The Gift Grandmother Gave Me When She Died

Days before my grandmother died, she lingered in a coma, eyes no longer open, wearing the Joan Collins-like wig I’d seen her in everyday of my life. Me, the cousins, my brother, my father hung close to her bedside like bats waiting for the transition into darkness. My dad and I vacuumed her house as she would have like. On her driveway, I drew a chalk painting of her ascending into the clouds, dancing with my grandfather. My cousins and I showed her a picture of Pop-Pop and her at their 50th wedding anniversary; she exhaled a huff of air. Was she calling out to him, her husband already waiting where she’d soon go? Or was she ordering him around? Cousin Laura, reminded her how much Pop-Pop lo

The First Sentence: Why It Matters Where the Crowbar Lies

Agents and editors have told me when they review a manuscript they read the first sentence only. If their curiosity is peaked, they will then read the first paragraph, the first page, the first chapter. If their curiosity is not peaked, the manuscript goes in the slush pile. In today's technology age where we, the reading public, have access to a zillion books in Barnes & Noble, Kindle, and elsewhere, we are forced to be equally as fastidious. Clearly, for an author who wants their works read, the first sentence matters! So, I thought it would be fun to send you a first sentence I've kept with me for six years, ever since I was inspired by some photos I'd taken for a photography class. I hav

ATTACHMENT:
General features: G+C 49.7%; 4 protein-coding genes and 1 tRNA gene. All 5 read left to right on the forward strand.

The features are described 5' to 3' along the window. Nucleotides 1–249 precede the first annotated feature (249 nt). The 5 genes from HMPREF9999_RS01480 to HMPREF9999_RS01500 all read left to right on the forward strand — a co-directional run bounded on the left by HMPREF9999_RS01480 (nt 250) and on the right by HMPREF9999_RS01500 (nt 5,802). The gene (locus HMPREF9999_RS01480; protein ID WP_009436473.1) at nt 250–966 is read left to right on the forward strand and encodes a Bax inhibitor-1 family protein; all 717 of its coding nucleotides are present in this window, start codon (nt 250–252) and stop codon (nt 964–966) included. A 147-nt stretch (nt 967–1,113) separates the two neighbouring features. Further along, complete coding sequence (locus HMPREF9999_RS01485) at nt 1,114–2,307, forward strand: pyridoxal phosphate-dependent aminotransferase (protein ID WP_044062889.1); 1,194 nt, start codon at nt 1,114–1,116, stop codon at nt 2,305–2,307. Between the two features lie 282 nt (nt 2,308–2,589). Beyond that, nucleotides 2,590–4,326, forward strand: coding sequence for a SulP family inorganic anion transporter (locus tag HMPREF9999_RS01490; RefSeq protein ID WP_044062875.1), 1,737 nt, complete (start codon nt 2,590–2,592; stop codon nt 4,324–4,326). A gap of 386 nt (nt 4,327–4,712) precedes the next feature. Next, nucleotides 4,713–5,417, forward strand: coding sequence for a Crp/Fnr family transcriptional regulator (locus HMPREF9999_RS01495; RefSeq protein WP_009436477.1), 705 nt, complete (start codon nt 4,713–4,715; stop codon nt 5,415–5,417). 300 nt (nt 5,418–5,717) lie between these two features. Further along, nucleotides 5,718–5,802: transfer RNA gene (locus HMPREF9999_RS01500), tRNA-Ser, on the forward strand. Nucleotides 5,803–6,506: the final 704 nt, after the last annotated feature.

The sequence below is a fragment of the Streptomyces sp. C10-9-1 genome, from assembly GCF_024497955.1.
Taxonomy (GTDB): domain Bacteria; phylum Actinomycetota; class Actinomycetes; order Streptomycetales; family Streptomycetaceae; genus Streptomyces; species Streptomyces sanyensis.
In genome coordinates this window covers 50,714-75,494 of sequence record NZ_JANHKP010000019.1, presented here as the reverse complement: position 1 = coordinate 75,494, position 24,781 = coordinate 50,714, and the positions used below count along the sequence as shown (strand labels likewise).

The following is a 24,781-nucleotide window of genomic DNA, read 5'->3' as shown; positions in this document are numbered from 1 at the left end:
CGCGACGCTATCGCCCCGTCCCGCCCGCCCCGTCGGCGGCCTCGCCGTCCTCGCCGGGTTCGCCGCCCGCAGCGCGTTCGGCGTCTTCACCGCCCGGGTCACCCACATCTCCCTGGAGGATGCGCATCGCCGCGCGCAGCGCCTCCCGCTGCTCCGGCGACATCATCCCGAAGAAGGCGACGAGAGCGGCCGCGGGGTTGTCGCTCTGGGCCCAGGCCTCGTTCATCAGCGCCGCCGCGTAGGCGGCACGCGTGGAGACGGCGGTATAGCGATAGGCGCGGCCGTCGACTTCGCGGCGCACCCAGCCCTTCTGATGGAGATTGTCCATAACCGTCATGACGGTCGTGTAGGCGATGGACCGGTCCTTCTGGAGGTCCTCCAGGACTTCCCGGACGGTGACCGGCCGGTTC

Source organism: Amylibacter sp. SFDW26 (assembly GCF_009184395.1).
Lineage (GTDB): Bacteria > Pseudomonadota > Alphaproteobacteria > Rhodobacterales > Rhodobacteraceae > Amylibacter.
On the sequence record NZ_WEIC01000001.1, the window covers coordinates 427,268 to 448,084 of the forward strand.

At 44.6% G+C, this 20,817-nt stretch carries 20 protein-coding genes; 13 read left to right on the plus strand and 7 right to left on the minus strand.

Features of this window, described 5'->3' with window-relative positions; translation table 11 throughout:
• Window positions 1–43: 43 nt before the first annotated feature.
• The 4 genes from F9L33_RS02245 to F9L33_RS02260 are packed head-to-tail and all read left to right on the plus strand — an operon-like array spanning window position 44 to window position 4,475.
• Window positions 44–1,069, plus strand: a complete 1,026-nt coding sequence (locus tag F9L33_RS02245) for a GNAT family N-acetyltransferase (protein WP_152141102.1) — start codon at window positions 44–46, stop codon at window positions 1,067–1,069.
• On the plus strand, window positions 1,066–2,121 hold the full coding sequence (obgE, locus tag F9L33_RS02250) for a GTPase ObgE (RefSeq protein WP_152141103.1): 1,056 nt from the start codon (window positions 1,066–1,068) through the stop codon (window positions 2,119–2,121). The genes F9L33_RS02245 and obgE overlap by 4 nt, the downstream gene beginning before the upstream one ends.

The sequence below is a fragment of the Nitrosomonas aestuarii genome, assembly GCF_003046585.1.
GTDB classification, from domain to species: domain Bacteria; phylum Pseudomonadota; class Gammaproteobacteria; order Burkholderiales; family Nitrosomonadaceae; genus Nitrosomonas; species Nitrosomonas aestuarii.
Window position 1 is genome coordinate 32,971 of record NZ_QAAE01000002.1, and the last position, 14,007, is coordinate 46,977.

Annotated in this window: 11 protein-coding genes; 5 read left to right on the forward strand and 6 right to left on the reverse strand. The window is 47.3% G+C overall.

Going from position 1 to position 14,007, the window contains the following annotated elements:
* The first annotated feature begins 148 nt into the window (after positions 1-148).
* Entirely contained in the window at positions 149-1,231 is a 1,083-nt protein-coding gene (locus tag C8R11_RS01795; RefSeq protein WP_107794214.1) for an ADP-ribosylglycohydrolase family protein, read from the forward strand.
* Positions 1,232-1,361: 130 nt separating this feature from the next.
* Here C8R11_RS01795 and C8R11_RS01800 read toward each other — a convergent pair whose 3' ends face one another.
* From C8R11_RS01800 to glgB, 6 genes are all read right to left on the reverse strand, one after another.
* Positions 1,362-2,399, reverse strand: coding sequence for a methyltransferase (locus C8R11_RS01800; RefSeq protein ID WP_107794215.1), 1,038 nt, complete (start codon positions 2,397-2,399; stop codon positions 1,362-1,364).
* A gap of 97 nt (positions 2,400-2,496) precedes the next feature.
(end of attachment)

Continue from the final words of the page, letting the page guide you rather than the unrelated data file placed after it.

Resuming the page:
**It's Done!** -- What it Took to Finish Writing My Book "Elegant Out"

It took putting myself back in the grip of the man whose hands wrapped around my neck. It took crying. It took being so incredibly uncomfortable. It took recognizing the energy of the past creeping in and taking hold. It took facing an unwanted past and unraveling it a few more times. It took weeding through old journals, clipping bits of dialogue and story themes. It took having the Thesaurus open on my browser at all times. It took walking in the labyrinth to ground myself. It took lying in bed, coughing, with the laptop on my lap, editing the last few pages, rewriting the last chapter. It took sleeping a lot. Being sick. It took being afraid and stepping into the fear, despite the fear. I

Vacations & Writing - The Battle

Vacations are hugely distracting to my writing. I love vacations. When I return, I always have a few moments of regret. When I’m lingering in bed, recovering from the exhaustion of sightseeing, on-the-go, overspending, and over-eating, I never want to go on vacation again. I resent vacations when I stand in the kitchen heating water for tea and peer over at my desk, knowing it’s time to write, but I just don’t feel like writing again. I don’t have the energy, the headspace, or even the ideas. My first reaction is irritation, anger and resentment. Then, I settle into my rational, thinking brain and remember… Vacations are the glorious and mandatory flooding of the well. They are full of “out-